First of all, with the help of Euromaidan, Ukrainians realized that they are all a part of the one whole. While fighting for freedom, democracy, and better future, the people showed an extreme sense of unity, support, and mutual help, which might not appear explicitly in peaceful times. There was no prejudice concerning age, nationality, origin, or place of living: brave people from Donetsk and Kharkiv were standing side by side with the citizens of Lviv and Ternopil at the barricades in Kyiv, without facing any kind of language or cultural barriers. Common values and clear vision of the reason that had lead them to Maidan Nezalezhnosti allowed people from all parts of the country to become one single powerful mechanism; the understanding of this fact, in turn, made people stronger, both physically and mentally, in their struggle. Read more

Euromaidan: Impossible Is Possible

Protesters on Hrushevskoho Street, January 24. Illustration for Ann Hnedkova's "Euromaidan: Impossible is Possible."
Protesters on Hrushevskoho Street, January 24. Source: Wired.com. Photographer: Brendan Hoffman

Ann Hnedkova
National University of “Kyiv-Mohyla Academy”
Faculty of Humanities
Master Program of Philology (1st year)
from Kyiv city

Throughout Euromaidan Revolution, one question was verbalized or thought of by its participants more often than any other: “How is that possible?” The same question constantly interrupts my conversations with international friends about the recent Ukrainian events. It seems that the question is not going to lose its relevance after the Euromaidan phenomenon. That is why its origin, evolution, and meaning are needed to explain.

November 21, 2013. The question of possibility becomes a mover of people. The Ukraine’s suspense of European Union trade preparation is announced. Kyiv reacts with peaceful protests with European Union flags, student strikes, and the improvised stage at the Maidan Nezalezhnosti square. Dancing, singing the Hymn of Ukraine, and not leaving the square until our voices are being heard. How is that possible that the government does not react? Maybe it is worth arranging more peaceful meetings, encouraging more people to join, and waiting? Read more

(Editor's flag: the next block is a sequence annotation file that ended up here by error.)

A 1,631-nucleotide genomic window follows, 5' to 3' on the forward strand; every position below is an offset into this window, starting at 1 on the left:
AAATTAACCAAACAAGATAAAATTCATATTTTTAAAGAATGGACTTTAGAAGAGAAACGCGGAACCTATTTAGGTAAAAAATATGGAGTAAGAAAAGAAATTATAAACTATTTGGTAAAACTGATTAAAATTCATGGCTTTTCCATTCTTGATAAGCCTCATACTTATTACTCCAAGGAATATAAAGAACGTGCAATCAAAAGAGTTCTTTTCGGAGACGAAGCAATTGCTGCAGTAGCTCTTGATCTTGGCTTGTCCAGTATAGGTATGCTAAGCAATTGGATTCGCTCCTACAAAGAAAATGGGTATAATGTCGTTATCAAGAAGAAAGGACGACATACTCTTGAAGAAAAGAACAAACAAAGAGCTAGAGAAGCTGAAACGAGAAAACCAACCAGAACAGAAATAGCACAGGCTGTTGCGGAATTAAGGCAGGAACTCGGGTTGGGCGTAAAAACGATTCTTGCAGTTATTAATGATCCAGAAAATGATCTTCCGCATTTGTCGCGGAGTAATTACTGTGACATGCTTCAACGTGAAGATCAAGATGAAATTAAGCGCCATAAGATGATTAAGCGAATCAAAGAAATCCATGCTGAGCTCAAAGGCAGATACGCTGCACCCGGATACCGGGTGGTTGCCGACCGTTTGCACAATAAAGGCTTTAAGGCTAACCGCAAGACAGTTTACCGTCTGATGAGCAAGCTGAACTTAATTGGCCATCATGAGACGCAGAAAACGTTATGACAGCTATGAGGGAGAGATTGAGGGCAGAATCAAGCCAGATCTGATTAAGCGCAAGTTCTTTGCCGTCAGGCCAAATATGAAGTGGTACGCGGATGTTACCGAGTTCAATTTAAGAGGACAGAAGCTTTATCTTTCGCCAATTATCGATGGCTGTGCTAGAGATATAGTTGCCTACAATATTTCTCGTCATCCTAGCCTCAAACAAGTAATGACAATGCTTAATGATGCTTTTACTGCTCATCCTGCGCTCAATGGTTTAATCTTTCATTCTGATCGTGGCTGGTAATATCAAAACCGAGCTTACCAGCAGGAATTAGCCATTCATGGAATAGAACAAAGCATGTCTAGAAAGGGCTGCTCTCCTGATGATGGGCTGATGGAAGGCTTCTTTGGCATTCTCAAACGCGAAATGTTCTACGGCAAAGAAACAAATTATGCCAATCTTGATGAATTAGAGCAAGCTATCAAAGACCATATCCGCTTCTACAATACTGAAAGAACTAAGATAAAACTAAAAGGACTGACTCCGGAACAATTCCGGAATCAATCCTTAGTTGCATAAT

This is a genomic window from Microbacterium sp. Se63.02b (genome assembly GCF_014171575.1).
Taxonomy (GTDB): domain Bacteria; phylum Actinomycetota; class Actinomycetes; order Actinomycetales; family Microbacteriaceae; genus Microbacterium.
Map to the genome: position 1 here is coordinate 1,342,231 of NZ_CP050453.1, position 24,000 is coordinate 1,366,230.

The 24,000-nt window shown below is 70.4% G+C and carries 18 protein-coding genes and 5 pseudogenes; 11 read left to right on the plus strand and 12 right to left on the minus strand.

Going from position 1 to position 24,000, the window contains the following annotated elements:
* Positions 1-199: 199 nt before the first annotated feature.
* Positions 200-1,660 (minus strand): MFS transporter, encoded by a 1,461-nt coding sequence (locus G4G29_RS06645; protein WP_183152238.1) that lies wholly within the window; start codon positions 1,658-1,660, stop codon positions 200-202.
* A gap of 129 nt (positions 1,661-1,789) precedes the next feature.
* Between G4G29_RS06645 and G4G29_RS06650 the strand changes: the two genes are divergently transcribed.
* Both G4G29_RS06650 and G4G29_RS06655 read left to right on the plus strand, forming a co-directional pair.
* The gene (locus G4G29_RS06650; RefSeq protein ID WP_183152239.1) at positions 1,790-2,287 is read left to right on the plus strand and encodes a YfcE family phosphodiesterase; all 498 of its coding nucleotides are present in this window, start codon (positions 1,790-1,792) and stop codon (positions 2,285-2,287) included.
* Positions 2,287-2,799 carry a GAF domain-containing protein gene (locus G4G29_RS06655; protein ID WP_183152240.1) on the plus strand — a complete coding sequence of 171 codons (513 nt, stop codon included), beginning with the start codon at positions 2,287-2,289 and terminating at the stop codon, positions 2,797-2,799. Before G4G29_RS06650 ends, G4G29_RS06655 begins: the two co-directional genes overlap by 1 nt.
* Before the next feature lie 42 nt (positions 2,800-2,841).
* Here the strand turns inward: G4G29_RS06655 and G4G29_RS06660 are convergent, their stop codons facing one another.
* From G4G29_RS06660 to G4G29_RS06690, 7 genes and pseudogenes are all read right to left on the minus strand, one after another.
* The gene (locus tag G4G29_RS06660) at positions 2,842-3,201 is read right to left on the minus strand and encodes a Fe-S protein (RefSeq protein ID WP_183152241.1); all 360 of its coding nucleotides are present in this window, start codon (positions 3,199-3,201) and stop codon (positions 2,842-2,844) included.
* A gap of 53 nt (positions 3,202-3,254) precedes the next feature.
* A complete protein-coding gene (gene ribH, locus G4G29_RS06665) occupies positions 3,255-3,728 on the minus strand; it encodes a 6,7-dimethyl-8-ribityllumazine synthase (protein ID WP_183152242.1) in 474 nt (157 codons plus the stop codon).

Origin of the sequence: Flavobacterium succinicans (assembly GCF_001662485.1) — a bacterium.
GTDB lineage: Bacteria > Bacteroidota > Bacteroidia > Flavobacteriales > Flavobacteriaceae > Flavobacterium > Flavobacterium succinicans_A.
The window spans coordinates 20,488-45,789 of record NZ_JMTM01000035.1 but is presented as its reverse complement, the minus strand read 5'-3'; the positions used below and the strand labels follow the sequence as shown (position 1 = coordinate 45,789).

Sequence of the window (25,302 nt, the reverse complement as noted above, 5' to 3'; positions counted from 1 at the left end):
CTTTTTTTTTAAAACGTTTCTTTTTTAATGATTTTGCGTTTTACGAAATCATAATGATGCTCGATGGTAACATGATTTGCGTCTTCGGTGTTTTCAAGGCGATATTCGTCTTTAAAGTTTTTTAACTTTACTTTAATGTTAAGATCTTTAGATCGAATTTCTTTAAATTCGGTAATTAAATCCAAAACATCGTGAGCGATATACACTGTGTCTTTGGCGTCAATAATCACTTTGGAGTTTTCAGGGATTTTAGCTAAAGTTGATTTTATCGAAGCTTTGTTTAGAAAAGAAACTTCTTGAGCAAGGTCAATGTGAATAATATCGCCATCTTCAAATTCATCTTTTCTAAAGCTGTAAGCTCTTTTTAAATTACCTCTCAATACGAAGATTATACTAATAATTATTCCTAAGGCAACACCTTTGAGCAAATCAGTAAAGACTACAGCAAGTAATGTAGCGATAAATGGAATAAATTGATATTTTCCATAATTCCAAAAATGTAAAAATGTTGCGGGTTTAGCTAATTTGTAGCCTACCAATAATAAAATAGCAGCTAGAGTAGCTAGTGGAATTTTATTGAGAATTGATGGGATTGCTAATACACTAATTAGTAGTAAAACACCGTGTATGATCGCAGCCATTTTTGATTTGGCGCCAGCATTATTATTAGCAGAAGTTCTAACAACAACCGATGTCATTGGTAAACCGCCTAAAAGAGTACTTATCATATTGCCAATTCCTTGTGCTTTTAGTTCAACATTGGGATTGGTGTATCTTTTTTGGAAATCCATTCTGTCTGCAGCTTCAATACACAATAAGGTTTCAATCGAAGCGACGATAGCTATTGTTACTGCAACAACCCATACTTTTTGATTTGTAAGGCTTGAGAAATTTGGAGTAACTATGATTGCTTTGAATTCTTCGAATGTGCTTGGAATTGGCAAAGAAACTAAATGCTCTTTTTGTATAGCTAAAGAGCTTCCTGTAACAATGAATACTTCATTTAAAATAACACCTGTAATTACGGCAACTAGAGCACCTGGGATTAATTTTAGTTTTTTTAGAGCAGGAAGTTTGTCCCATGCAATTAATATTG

Phase 1: Euromaidan and the Orange Revolution

Jeff Stepnisky

In a March 6 post I described research on what I called “The 4 Maidans.” In this post I consider elements of “Phase 1.” I look at the initial development of the Euromaidan movement and in particular its association with the Maidan Nezalezhnosti. I am interested in the ways that Euromaidan was framed during the first week of protests. More specifically, relying upon news articles collected through Brama.com, I describe the techniques used to connect the burgeoning Euromaidan movement with 2004’s Orange Revolution. The idea is that, at least in its earliest moments, the Euromaidan movement gained significance and legitimacy through connections that protesters, organizers, politicians and journalists made between the Orange Revolution and Euromaidan. Read more

The Four Maidans: Introductory comments

For sociologists, space is both a physical and a social construction. That is, space has both material and symbolic dimensions. For this reason, particular spaces can come to embody, express or carry within them shared meanings and identities. There is no better example of this phenomenon than the Maidan Nezalezhnosti (Independence Square) which has undergone massive transformation – both physical and symbolic – over the past 5 months. Read more